A new website has been launched with the goal of encouraging school administrators to radically adjust their approach to school discipline, and then give them the resources needed to do that.
The National Clearinghouse on Supportive School Discipline (NCSSD) says that it aspires to to correct what it says are major biases in the current administration of school discipline for “racial and ethnic minorities; lesbian, gay, bisexual, transgender, and questioning (LGBTQ) youth; and/or students with emotional, behavioral, and cognitive disabilities.”
To back up its point regarding bias, the site features a “Disicipline Disparities” page in which it uses Department of Education data to make the case that black, Hispanic, and Native American students are significantly more likely to receive every manner of school discipline, with results broken down to the state level.
An introductory essay by David Osher, the site’s Principal Investigator, also says that disciplinary standards focused on suspensions, expulsions, and other harsh corrective measures contribute to school shootings and others radical incidents of school violence.
“[This] website [is intended] to support educational practitioners in their efforts to transform the conditions contributing to tragic school shootings as well as harsh, exclusionary and disproportionate disciplinary practices” Osher wrote.
What change do Osher and the NCSSD propose? Not only should punishments be more equally distributed, they say, but they should be different in kind, with a greater focus on what is dubbed “supportive school discipline,” which is said to focus less on heavy-handed punishments and more on promoting self-discipline and keeping students engaged with the school community rather than separating them via out-of-school suspensions.
To promote the adoption of this alternative approach, the website features a lengthy “tip sheet” of resources from a variety of state and national efforts to alter school discipline. The goal is that school administrators around the country will be able to use the website as a research for reforming discipline while feeling less bound to the current method of doing things.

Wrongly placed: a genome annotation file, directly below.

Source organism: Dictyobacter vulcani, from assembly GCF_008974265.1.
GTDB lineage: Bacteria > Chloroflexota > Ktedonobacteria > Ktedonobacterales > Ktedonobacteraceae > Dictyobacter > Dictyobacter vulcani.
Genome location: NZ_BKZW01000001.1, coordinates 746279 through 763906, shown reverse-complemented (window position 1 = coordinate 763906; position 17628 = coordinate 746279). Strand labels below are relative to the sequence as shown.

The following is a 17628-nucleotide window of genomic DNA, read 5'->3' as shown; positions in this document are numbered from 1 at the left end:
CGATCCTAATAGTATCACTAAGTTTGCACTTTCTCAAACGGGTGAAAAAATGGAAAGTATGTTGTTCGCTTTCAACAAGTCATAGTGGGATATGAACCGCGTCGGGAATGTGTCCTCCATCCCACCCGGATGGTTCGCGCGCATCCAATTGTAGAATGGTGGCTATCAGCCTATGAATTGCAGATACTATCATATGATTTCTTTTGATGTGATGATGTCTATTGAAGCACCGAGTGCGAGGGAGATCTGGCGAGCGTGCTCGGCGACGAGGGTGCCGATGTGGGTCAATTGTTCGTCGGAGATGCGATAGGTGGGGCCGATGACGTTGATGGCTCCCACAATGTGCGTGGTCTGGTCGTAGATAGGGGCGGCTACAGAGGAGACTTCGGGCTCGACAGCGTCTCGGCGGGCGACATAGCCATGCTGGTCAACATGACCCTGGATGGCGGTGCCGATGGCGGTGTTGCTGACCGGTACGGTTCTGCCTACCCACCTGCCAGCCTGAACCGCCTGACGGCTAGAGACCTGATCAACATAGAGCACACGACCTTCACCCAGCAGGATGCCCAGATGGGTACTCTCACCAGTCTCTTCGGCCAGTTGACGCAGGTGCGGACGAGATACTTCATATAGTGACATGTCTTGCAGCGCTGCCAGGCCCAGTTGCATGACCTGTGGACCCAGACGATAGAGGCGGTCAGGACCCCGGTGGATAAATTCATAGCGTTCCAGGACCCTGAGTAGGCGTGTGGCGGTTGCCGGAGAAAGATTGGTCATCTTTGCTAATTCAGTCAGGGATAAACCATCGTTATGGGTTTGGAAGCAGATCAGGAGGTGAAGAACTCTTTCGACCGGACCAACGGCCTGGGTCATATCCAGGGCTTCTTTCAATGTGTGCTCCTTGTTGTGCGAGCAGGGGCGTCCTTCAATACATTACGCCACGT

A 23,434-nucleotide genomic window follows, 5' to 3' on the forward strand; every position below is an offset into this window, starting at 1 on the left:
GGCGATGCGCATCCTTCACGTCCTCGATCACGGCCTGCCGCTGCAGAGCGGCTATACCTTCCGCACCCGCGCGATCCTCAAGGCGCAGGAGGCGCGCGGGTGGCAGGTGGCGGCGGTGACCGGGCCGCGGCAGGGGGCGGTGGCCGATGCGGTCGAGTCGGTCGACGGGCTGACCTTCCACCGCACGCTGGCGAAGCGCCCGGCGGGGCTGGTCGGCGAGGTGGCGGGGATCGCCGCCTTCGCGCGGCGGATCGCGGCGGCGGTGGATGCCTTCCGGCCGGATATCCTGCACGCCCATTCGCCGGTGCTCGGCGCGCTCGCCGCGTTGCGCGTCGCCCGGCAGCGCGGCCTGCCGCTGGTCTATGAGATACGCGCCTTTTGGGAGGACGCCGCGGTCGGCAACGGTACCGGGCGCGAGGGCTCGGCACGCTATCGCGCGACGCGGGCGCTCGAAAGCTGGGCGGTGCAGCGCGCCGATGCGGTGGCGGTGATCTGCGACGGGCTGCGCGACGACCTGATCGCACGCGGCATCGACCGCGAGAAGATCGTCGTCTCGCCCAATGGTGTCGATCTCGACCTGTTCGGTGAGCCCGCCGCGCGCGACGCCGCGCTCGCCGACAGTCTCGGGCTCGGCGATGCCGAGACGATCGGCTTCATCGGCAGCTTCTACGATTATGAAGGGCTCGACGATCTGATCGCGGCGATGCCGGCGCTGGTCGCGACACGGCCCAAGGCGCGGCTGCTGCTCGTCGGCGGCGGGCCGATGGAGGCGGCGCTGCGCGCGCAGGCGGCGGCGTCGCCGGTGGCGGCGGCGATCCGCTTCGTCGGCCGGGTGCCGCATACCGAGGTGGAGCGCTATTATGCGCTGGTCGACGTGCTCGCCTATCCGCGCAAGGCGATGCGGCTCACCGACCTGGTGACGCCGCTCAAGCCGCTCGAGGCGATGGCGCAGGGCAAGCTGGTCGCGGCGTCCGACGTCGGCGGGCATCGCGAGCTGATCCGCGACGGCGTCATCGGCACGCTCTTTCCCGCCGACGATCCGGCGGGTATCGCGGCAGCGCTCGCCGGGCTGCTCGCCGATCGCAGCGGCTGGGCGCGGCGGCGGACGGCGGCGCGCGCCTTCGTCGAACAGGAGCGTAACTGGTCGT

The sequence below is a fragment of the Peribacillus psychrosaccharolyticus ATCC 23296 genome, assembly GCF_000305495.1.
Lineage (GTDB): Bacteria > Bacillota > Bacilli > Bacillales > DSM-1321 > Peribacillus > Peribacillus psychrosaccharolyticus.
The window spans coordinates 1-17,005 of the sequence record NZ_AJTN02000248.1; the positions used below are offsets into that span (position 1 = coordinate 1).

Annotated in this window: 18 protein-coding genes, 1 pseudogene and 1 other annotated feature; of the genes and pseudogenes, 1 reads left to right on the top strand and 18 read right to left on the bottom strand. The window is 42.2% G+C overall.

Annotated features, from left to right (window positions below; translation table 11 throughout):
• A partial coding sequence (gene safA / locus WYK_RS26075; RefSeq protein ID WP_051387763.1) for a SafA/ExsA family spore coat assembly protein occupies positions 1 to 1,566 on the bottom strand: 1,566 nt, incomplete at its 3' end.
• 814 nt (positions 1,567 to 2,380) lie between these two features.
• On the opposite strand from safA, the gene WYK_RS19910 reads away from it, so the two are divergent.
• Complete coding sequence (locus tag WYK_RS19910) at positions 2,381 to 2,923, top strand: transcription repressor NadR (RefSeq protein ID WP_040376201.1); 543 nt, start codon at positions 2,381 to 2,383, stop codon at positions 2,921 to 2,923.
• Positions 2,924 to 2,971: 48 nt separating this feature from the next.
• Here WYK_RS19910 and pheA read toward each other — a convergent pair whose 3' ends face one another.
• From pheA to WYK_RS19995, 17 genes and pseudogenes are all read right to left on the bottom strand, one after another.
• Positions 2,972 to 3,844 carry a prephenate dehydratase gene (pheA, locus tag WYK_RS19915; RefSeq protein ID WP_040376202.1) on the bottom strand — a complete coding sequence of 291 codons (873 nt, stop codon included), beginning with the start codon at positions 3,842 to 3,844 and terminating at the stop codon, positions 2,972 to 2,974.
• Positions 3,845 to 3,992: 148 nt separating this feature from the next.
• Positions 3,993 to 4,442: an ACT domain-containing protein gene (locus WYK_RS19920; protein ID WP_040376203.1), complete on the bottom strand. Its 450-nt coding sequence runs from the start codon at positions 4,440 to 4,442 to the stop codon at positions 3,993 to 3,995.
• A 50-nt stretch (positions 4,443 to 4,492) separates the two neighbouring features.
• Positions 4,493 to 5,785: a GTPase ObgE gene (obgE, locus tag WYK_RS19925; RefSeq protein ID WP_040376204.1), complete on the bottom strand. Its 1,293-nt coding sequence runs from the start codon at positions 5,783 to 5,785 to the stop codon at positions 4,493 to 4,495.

The website was crafted by the American Institutes for Research, a major nonpartisan social science research firm. It was funded by The Atlantic Philanthropies, the private foundation of businessman Charles Feeney.
School discipline reform has been emerging as a significant issue in recent years, as activists seek to break apart the s0-called “school to prison pipeline” that is said to result in so many students, in particular minority males, never receiving high school diplomas and instead falling into a life of crime.
In the 1990s, when crime around the U.S. reached a high-water mark and school violence such as the Columbine shooting shocked the country, many schools enacted tough new disciplinary measures to cope, often dubbed “zero-tolerance” because they mandates suspensions or expulsions for certain actions such as bringing a weapon to school.
While violent crime rates in schools have dropped in recent years, many think that zero tolerance has resulted in too much collateral damage and is contributing to the so-called “school to prison pipeline” in which many students, particularly minority males, are pushed to drop out of school and ultimately become embroiled in a life of crime. Opponents of zero-tolerance also say that strict school disciplinary standards tend to be racially biased, with black students more likely to face strict punishments for certain offenses.
Over the summer, the Los Angeles Unified School District announced that it was revising its policies in an effort to cut down on the number of students who are arrested. In New York, Mayor Bill De Blasio is planning to reform that city’s disciplinary processes as well.
The federal government has become involved with this shift in attitudes as well. Last Janury, the Departments of Education and Justice collaborated to release a Dear Colleague letter urging schools to cut down on the number of expulsions issued, especially for black students.
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